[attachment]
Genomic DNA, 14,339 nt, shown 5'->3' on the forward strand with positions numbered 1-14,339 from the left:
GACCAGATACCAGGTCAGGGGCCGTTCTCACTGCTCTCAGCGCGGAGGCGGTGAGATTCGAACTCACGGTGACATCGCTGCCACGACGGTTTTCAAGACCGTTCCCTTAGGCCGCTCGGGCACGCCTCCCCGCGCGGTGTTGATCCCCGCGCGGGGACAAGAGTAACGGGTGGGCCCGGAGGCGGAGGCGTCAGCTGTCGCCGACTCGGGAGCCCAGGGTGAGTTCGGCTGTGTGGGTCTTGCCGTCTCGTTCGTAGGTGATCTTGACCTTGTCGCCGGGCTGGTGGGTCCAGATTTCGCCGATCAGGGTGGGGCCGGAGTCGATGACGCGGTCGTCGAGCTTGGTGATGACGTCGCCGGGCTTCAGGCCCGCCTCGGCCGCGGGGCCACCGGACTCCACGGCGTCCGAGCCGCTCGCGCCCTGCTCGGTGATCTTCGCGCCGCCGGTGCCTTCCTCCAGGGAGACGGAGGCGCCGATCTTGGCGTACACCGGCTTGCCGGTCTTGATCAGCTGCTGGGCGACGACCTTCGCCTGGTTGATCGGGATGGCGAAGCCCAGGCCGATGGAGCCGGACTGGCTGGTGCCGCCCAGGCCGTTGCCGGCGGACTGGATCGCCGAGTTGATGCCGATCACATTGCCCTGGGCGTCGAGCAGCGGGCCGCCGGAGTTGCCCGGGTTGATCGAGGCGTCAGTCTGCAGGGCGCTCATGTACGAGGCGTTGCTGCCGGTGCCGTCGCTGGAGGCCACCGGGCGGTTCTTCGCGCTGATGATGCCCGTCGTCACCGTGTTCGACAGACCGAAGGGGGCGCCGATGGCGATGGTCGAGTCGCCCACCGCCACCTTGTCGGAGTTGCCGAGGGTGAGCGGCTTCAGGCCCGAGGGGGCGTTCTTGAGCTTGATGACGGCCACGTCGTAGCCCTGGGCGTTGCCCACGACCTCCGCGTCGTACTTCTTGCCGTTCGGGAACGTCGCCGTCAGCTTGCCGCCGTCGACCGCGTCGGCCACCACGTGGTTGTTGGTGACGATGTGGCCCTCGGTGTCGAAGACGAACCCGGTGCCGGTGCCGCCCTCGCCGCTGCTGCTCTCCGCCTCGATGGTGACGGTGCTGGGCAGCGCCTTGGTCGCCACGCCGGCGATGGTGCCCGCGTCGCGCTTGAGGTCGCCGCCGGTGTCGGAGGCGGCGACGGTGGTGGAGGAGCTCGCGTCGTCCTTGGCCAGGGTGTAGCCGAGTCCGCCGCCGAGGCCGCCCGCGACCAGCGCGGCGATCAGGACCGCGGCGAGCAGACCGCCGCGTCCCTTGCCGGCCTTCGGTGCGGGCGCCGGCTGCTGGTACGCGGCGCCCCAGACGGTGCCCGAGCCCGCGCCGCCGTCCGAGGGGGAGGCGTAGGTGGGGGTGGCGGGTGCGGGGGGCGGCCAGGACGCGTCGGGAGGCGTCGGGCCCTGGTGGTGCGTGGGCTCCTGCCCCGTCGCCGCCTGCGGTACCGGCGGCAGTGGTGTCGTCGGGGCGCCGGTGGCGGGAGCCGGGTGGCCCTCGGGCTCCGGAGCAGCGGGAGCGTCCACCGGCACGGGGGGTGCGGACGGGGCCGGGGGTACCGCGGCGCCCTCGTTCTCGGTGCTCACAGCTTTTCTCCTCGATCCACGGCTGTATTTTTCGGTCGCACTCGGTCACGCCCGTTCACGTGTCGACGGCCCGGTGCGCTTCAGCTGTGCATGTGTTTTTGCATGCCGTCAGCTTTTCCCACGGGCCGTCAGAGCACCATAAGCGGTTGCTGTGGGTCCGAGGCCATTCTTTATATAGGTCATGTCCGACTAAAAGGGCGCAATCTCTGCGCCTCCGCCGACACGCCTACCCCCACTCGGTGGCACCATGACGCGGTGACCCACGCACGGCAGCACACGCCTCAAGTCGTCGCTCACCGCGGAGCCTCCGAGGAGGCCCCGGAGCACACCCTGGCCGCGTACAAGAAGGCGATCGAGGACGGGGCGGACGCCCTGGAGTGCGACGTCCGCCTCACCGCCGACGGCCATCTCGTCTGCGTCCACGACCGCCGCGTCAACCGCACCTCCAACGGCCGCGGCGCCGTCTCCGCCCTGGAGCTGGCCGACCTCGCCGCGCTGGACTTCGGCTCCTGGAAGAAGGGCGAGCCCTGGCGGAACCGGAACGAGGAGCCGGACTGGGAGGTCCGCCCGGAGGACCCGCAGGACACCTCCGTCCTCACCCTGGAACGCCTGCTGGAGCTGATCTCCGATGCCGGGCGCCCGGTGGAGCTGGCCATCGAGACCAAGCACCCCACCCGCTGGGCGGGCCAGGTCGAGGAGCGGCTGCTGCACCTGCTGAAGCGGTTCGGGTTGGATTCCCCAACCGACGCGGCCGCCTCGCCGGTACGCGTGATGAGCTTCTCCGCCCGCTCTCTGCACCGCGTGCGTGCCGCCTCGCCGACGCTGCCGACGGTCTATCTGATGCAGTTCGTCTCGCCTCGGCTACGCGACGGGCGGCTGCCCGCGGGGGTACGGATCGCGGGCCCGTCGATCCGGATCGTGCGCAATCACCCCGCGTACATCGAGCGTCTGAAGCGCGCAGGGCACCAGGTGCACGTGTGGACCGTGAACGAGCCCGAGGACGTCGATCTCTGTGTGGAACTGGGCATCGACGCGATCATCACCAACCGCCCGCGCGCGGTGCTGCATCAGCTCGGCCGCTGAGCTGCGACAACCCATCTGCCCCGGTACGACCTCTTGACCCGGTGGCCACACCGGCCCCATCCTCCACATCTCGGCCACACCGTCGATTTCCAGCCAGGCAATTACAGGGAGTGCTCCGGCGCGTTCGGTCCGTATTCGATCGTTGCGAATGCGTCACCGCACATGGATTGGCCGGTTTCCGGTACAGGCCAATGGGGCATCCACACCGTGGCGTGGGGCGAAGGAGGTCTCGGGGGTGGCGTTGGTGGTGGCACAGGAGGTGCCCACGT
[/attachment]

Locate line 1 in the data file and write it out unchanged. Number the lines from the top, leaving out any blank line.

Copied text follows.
Genomic DNA, 14,339 nt, shown 5'->3' on the forward strand with positions numbered 1-14,339 from the left: